The architect Basil Champneys designed the magnificent neo-Gothic John Rylands Library, which was opened to readers in 1900 after taking ten years to construct. It is a memorial by Enriqueta Rylands (1843–1908) to her husband John Rylands (1801–1888), and is now part of the University of Manchester.
In the Reading Room is the statue of John Rylands at one end.
And Enriqueta at the other.
Both north and south windows are by Charles E. Kempe. Above is the south Arts Window. In the upper panels, from left to right, are representations of: Socrates, Epicletus, Marcus Aurelius, Plato, Aristotle, Lucretius, Cicero, Aeschylus, Raphael and Beethoven; in the lower panels: Samuel Johnson, Wordsworth, Carlyle, Descartes, Locke, Kant, Hegel, Dante, Michelangelo and Handel.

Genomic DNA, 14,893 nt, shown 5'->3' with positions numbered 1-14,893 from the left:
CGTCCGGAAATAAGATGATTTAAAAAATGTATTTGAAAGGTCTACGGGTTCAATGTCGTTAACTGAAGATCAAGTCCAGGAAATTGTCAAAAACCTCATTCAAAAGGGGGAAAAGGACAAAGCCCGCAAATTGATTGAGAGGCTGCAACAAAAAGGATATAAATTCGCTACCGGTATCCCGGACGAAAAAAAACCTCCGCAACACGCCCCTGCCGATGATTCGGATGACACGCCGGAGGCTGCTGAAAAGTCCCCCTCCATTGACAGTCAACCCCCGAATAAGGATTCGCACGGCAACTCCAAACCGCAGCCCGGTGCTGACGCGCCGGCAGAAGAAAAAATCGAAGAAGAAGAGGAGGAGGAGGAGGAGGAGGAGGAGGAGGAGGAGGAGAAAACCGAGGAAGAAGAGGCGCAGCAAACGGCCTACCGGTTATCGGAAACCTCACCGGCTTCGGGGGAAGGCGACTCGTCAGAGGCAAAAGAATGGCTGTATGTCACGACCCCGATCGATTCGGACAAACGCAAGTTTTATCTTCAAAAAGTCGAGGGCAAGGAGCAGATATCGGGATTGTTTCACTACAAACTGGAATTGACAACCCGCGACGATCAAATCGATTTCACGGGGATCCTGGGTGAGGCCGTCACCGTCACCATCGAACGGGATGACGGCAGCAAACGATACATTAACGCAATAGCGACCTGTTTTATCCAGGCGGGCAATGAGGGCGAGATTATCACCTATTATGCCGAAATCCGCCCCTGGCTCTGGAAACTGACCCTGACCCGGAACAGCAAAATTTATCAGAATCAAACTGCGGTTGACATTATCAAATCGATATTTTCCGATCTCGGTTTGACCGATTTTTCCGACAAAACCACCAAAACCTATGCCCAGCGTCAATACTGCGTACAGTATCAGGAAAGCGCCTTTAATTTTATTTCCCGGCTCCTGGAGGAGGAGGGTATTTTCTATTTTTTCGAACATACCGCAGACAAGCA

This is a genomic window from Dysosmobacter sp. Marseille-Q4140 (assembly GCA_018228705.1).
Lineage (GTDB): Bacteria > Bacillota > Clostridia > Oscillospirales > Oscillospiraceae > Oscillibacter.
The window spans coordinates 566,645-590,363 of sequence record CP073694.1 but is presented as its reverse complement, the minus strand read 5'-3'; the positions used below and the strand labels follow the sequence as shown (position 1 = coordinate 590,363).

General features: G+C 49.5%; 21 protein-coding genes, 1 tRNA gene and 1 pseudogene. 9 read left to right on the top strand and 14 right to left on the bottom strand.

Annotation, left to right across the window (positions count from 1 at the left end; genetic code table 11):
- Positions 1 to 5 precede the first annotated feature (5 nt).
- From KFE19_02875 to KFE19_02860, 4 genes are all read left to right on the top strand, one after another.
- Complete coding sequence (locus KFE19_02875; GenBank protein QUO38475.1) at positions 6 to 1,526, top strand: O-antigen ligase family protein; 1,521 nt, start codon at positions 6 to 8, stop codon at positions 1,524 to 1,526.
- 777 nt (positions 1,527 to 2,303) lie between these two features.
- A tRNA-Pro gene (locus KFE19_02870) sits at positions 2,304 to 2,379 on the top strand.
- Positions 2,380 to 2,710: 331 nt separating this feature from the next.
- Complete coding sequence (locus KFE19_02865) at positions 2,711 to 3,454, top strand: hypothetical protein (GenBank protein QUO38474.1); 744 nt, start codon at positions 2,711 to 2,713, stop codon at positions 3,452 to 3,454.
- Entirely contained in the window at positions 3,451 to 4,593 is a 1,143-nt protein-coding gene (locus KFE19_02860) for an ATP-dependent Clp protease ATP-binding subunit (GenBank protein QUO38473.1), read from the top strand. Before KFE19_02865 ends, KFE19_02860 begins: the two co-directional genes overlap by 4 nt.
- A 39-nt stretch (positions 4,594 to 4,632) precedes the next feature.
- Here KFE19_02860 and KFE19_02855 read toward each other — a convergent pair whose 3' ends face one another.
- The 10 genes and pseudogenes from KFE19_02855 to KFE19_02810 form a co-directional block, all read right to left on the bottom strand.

North is the Theology window. In the upper panels, from left to right, are representations of: St Anselm, St Thomas Aquinas, Duns Scotus, Moses, Isaiah, St John, St Paul, Richard Hooker, Thomas Cartwright and Hugo; in the lower panels: Erasmus, Beza, Melanchthon, Origen, St John, Chrysostom, St Jerome, St Augustine, Bishop Butler, Jonathan Edwards and Schleiermacher.
At the time of our visit a few weeks ago an exhibition called 'Bona Eek! The Polari Mission' by Jez Dolan and Joseph Richardson was coming to its end. Above is Dolan's 'A Polari Etymology', loosely based on Alfred H. Barr's 1936 programme cover for the MOMA 'Cubism and Abstract Art' exhibition.
This is Dolan's The Lion of Chaeronea. Founded by George Cecil Ives (1867 –1950), a poet and gay rights campaigner, the Order of Chaeronea was a secret society of homosexuals named after the place where the Sacred Band of Thebes (150 pairs of male lovers) were killed in 338 BC. Quite possibly, Oscar Wilde and Bosie were members.